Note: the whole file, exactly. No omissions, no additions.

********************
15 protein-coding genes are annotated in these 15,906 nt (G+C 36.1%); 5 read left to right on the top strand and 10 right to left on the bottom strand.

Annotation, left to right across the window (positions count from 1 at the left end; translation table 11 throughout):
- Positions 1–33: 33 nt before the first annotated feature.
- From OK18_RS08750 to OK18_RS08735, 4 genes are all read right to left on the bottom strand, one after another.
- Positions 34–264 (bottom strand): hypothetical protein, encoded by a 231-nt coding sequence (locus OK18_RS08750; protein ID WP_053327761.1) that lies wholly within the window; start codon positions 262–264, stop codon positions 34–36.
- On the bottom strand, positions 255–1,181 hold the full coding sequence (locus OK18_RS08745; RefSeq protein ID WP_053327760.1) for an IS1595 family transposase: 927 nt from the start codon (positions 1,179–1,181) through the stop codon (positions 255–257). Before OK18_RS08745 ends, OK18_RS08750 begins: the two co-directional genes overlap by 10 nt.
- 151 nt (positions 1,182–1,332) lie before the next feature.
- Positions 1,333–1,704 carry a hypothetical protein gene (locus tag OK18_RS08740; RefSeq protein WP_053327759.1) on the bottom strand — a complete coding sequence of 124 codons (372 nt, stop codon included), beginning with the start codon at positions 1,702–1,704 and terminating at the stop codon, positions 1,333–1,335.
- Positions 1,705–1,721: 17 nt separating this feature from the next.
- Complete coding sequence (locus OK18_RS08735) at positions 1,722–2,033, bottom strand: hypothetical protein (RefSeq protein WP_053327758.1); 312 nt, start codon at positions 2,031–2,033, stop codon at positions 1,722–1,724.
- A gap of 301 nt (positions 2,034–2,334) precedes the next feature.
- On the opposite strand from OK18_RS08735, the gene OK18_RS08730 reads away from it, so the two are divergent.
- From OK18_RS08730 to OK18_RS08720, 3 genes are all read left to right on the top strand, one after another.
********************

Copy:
15 protein-coding genes are annotated in these 15,906 nt (G+C 36.1%); 5 read left to right on the top strand and 10 right to left on the bottom strand.

Annotation, left to right across the window (positions count from 1 at the left end; translation table 11 throughout):
- Positions 1–33: 33 nt before the first annotated feature.
- From OK18_RS08750 to OK18_RS08735, 4 genes are all read right to left on the bottom strand, one after another.
- Positions 34–264 (bottom strand): hypothetical protein, encoded by a 231-nt coding sequence (locus OK18_RS08750; protein ID WP_053327761.1) that lies wholly within the window; start codon positions 262–264, stop codon positions 34–36.
- On the bottom strand, positions 255–1,181 hold the full coding sequence (locus OK18_RS08745; RefSeq protein ID WP_053327760.1) for an IS1595 family transposase: 927 nt from the start codon (positions 1,179–1,181) through the stop codon (positions 255–257). Before OK18_RS08745 ends, OK18_RS08750 begins: the two co-directional genes overlap by 10 nt.
- 151 nt (positions 1,182–1,332) lie before the next feature.
- Positions 1,333–1,704 carry a hypothetical protein gene (locus tag OK18_RS08740; RefSeq protein WP_053327759.1) on the bottom strand — a complete coding sequence of 124 codons (372 nt, stop codon included), beginning with the start codon at positions 1,702–1,704 and terminating at the stop codon, positions 1,333–1,335.
- Positions 1,705–1,721: 17 nt separating this feature from the next.
- Complete coding sequence (locus OK18_RS08735) at positions 1,722–2,033, bottom strand: hypothetical protein (RefSeq protein WP_053327758.1); 312 nt, start codon at positions 2,031–2,033, stop codon at positions 1,722–1,724.
- A gap of 301 nt (positions 2,034–2,334) precedes the next feature.
- On the opposite strand from OK18_RS08735, the gene OK18_RS08730 reads away from it, so the two are divergent.
- From OK18_RS08730 to OK18_RS08720, 3 genes are all read left to right on the top strand, one after another.